Suddenly finding yourself caring for an ill parent, which can consume a big portion of your time and attention, presents a different set of challenges. If your spouse doesn’t understand the stress or isn’t supportive, it can stir up feelings of frustration and resentment. Couples therapy can help you deal with the new normal by restoring the connection you and your partner once shared.
6. You love life’s lacking
In a study published in the Journal of Sex & Marital Therapy, 2,371 recently divorced people were asked to choose reasons for their split. The number one response (from 47 percent of the participants): a lack of love or intimacy.
For some, it’s a lackluster sex life. Years of doing the same thing in the bedroom can make sex less enjoyable. Sometimes one partner is simply too tired, and having sex feels like just one more thing to check off of the to-do list. Medical issues, medication side effects and changes in your body, such as menopause, can also make sex difficult for some couples.
But little intimacies — like the occasional peck on the cheek, listening to your partner’s stories, and small gestures of kindness — can be just as important for helping you and your partner feel connected. There are plenty of couples who are affectionate and emotionally intimate but not sexually intimate. As long as you are both satisfied with whatever your situation is, there isn’t really a problem. Couples counseling is useful when one or both of you is not satisfied with your level of intimacy.
It can be difficult for people to talk about something this personal, but a good therapist can help guide the conversation and should know how to make you both feel more comfortable discussing intimate subjects.
7. You want to avoid divorce or have an amicable one
Usually, if a married couple are coming in for therapy, they’ve thought about divorce but want to see if the marriage is salvageable.
Sometimes couples have mixed agendas. One person wants to split up or get divorced, and the other one wants to save the relationship. In cases like these, discernment counseling can help spouses decide whether they want to pursue a divorce or what needs to change if they want to remain together.
If it’s become apparent that this isn’t a marriage that can work, therapy can be a way of providing for a less toxic split. “Prolonged, messy divorces have a lot to do with not being able to let go. If a couple can process ‘how did we get here?’ and get past blaming each other, they can move on in a more adult way that does less damage to everyone involved.
UNDERSTANDING RELATIONSHIP COUNSELING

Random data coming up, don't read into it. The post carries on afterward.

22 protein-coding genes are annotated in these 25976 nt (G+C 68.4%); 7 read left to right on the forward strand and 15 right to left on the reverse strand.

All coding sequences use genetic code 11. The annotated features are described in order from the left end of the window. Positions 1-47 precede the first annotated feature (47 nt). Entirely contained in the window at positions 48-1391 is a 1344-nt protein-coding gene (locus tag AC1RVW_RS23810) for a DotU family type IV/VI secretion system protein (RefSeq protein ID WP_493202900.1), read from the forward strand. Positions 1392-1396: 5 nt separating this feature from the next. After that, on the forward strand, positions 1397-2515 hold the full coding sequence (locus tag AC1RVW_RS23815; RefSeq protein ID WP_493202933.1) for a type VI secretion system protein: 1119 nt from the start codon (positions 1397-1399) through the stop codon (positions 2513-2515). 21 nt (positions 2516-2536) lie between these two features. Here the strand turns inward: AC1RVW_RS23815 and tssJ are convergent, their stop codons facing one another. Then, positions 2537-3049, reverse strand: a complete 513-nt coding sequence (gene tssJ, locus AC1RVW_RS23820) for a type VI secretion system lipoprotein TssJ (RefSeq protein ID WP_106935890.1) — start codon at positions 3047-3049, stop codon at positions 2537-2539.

Relationships are hard work! Even couples who are generally in a good place and consider themselves best friends can experience issues due to life’s curve balls. Many partners are hesitant about couple’s therapy due to the misconception that it is the last resort for couples on the verge of separation. This is not the case at all. Relationship counseling teaches couples how to navigate stressors together, meet each other’s needs, and be better partners.
WHAT RELATIONSHIP COUNSELING TREATS:
- Feeling distant or lonely despite being married or in a relationship
- Affair recovery and rebuilding trust
Loss of intimacy and sexual desire
Conflict with parenting style
Unresolved, reoccurring hot topics
Feeling like roommates more than a couple
HOW EFFECTIVE IS MARRIAGE AND COUPLES COUNSELING?
Half of the couples have reported being able to resolve or half of their concerns.
A qualified therapist helps balance differing perspectives and find common ground.
If staying together is doing more harm than good, then you can mutually make that decision in a controlled and civil setting.
You utilize several different therapeutic approaches till you find one that works.
You learn how to co-parent efficiently and work as a team for your children, and model problem solving and healthy communication for them.
SEEK HELP SOONER VERSUS LATER
Research indicates that struggling couples will wait six years before seeking help. Often, that is too late because the longer you wait, the more ingrained bad habits become and it becomes increasingly difficult to shake them. If you’re part of a relationship in distress, the sooner you seek counseling, the better your odds are of improving your relationship. Don’t wait until your marriage reaches a point of being irreparable. You deserve a relationship that makes you feel happy, loved, and safe. Relationship counseling and marriage counseling can help you get there.
If you are looping over and over within the same arguments and patterns and feel disillusioned and frustrated, it does not have to be this way! There is hope. In our therapy session, we will get you the tools to work together, stop fighting and start enjoying your relationship.